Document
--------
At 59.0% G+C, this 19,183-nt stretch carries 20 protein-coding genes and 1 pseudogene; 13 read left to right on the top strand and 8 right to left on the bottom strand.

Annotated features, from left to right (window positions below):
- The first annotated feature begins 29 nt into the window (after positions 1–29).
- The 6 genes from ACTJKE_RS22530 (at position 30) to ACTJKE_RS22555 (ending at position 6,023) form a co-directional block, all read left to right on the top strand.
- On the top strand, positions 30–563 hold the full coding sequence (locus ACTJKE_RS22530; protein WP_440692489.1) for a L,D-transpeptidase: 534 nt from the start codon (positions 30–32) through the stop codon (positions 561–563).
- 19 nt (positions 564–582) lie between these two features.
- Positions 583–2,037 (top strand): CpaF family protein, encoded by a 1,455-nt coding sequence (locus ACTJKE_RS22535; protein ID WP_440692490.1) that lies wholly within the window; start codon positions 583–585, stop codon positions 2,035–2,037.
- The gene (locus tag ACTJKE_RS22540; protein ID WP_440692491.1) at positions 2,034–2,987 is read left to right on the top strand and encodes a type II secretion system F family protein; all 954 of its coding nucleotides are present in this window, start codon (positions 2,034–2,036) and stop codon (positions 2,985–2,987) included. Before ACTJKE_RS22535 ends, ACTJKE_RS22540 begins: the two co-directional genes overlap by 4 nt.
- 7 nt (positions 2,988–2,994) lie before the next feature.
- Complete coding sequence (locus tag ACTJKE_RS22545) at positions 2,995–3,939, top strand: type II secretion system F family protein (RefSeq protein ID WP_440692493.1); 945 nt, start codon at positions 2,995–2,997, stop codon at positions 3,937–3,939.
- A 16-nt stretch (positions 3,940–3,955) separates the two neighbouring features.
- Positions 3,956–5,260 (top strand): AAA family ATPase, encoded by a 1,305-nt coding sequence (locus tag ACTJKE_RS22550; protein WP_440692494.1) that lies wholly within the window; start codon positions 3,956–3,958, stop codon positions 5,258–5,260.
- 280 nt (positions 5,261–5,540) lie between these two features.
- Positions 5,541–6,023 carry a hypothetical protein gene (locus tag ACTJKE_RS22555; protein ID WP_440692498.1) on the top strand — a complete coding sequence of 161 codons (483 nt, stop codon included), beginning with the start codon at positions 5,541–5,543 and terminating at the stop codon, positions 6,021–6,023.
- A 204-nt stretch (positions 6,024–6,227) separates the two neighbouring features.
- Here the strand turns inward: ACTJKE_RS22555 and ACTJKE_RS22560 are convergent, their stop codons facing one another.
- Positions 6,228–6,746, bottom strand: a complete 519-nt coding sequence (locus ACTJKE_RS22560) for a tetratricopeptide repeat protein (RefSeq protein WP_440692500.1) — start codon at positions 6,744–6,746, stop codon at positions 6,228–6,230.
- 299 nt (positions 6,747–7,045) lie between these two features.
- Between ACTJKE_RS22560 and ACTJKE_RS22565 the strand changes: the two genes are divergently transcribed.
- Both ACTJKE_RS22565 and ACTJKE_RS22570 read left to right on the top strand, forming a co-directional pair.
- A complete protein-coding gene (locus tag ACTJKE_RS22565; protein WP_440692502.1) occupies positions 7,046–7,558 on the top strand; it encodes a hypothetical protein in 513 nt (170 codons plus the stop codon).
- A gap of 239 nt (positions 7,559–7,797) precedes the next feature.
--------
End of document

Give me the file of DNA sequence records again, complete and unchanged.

At 59.0% G+C, this 19,183-nt stretch carries 20 protein-coding genes and 1 pseudogene; 13 read left to right on the top strand and 8 right to left on the bottom strand.

Annotated features, from left to right (window positions below):
- The first annotated feature begins 29 nt into the window (after positions 1–29).
- The 6 genes from ACTJKE_RS22530 (at position 30) to ACTJKE_RS22555 (ending at position 6,023) form a co-directional block, all read left to right on the top strand.
- On the top strand, positions 30–563 hold the full coding sequence (locus ACTJKE_RS22530; protein WP_440692489.1) for a L,D-transpeptidase: 534 nt from the start codon (positions 30–32) through the stop codon (positions 561–563).
- 19 nt (positions 564–582) lie between these two features.
- Positions 583–2,037 (top strand): CpaF family protein, encoded by a 1,455-nt coding sequence (locus ACTJKE_RS22535; protein ID WP_440692490.1) that lies wholly within the window; start codon positions 583–585, stop codon positions 2,035–2,037.
- The gene (locus tag ACTJKE_RS22540; protein ID WP_440692491.1) at positions 2,034–2,987 is read left to right on the top strand and encodes a type II secretion system F family protein; all 954 of its coding nucleotides are present in this window, start codon (positions 2,034–2,036) and stop codon (positions 2,985–2,987) included. Before ACTJKE_RS22535 ends, ACTJKE_RS22540 begins: the two co-directional genes overlap by 4 nt.
- 7 nt (positions 2,988–2,994) lie before the next feature.
- Complete coding sequence (locus tag ACTJKE_RS22545) at positions 2,995–3,939, top strand: type II secretion system F family protein (RefSeq protein ID WP_440692493.1); 945 nt, start codon at positions 2,995–2,997, stop codon at positions 3,937–3,939.
- A 16-nt stretch (positions 3,940–3,955) separates the two neighbouring features.
- Positions 3,956–5,260 (top strand): AAA family ATPase, encoded by a 1,305-nt coding sequence (locus tag ACTJKE_RS22550; protein WP_440692494.1) that lies wholly within the window; start codon positions 3,956–3,958, stop codon positions 5,258–5,260.
- 280 nt (positions 5,261–5,540) lie between these two features.
- Positions 5,541–6,023 carry a hypothetical protein gene (locus tag ACTJKE_RS22555; protein ID WP_440692498.1) on the top strand — a complete coding sequence of 161 codons (483 nt, stop codon included), beginning with the start codon at positions 5,541–5,543 and terminating at the stop codon, positions 6,021–6,023.
- A 204-nt stretch (positions 6,024–6,227) separates the two neighbouring features.
- Here the strand turns inward: ACTJKE_RS22555 and ACTJKE_RS22560 are convergent, their stop codons facing one another.
- Positions 6,228–6,746, bottom strand: a complete 519-nt coding sequence (locus ACTJKE_RS22560) for a tetratricopeptide repeat protein (RefSeq protein WP_440692500.1) — start codon at positions 6,744–6,746, stop codon at positions 6,228–6,230.
- 299 nt (positions 6,747–7,045) lie between these two features.
- Between ACTJKE_RS22560 and ACTJKE_RS22565 the strand changes: the two genes are divergently transcribed.
- Both ACTJKE_RS22565 and ACTJKE_RS22570 read left to right on the top strand, forming a co-directional pair.
- A complete protein-coding gene (locus tag ACTJKE_RS22565; protein WP_440692502.1) occupies positions 7,046–7,558 on the top strand; it encodes a hypothetical protein in 513 nt (170 codons plus the stop codon).
- A gap of 239 nt (positions 7,559–7,797) precedes the next feature.